Early Naturalists in Lakeland
What links a Kendal shoemaker, the scientist who discovered the phenomenon known as Brownian Motion and an endangered species of plant growing on the south-west coast of Australia? Which Reverend gentleman naturalist believed in an earth-centred universe, lost his money investing in mines and joined the Royal Navy to escape his creditors? What links the son of the proprietor of the White Lion Inn in Kendal with Chelsea Physic Garden and a small yellow-flowered bush growing around the Great Lakes of North America? Which Quaker botanist and schoolmaster was buried in his own back garden? The answers to these and other such intriguing questions can be found within the pages of this volume.
It examines the lives of eleven Lakeland naturalists who were active before 1800 AD and illustrates their contribution to the developing knowledge of the natural history of Lakeland and beyond. They came from all walks of life, including humble shoemakers, physicians and clergymen, including a bishop. The one thing they shared in common was their appreciation of the natural world. The book explores a time when roaming round the countryside collecting plants was still viewed as a nefarious activity linked to the work of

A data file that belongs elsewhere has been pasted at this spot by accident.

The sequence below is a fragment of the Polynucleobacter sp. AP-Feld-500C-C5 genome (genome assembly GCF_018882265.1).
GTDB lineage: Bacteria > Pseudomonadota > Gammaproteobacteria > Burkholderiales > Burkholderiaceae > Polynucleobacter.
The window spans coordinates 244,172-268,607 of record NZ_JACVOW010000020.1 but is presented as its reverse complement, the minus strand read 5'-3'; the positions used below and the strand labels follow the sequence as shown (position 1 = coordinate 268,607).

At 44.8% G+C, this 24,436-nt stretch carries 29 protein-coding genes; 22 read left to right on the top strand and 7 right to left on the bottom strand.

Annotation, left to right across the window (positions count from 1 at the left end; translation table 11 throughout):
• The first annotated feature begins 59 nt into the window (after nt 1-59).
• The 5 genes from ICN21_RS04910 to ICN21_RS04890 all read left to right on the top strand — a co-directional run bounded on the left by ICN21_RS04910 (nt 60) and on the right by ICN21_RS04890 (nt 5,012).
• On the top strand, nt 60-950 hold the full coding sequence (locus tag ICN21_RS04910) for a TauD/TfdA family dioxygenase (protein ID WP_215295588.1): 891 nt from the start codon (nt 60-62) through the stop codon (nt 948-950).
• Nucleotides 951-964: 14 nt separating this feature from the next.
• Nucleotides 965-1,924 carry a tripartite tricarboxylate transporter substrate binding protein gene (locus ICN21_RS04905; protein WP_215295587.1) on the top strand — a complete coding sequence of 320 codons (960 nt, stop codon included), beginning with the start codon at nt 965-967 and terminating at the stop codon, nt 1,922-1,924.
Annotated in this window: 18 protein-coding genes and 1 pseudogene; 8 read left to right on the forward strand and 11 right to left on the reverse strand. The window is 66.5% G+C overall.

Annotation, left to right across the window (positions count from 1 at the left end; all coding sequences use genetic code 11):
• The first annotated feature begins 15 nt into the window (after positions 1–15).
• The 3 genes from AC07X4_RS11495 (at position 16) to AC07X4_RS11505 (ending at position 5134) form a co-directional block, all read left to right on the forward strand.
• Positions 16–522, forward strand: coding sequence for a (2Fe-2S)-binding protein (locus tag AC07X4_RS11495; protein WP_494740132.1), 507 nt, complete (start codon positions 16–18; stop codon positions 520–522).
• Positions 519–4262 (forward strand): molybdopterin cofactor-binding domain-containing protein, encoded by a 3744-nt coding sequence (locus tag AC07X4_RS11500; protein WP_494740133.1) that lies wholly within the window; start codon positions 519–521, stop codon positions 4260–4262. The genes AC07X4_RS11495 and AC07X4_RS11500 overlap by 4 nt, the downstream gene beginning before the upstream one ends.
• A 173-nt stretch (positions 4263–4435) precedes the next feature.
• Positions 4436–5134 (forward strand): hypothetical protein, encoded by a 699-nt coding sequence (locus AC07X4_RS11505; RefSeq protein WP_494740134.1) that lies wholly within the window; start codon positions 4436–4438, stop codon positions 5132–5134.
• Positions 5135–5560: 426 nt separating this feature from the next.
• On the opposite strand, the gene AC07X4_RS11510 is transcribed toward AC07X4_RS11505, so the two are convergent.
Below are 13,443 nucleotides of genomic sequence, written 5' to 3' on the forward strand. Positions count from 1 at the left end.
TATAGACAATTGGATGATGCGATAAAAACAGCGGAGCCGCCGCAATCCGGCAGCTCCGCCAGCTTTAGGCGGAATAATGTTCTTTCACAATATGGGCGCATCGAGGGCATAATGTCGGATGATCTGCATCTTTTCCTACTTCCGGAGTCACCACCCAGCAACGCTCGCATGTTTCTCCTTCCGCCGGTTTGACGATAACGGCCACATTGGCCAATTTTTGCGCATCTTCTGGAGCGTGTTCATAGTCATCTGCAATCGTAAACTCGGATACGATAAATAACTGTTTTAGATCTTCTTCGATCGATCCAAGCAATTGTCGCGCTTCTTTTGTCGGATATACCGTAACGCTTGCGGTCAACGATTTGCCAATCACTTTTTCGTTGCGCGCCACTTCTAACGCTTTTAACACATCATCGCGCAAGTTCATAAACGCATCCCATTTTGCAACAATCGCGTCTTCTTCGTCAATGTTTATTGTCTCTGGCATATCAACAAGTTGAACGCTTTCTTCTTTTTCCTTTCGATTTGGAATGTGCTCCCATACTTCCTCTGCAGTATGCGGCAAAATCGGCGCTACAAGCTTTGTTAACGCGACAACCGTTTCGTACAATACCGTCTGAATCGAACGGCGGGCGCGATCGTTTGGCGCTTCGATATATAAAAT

the devil. It describes an era when ptarmigan flew on the Lakeland fells, corncrakes were heard in the meadows, and wildcats, pine martens and polecats stalked the valleys.
Ian Hodkinson is Professor Emeritus in the School of Biological & Environmental Sciences at Liverpool John Moores University. His working life was spent as an invertebrate ecologist with much of his later research focussed on the impact of a changing climate on the flora and fauna of Arctic and alpine habitats in Svalbard, Greenland, Norway, and Alaska.
Paperback; 244 x 174mm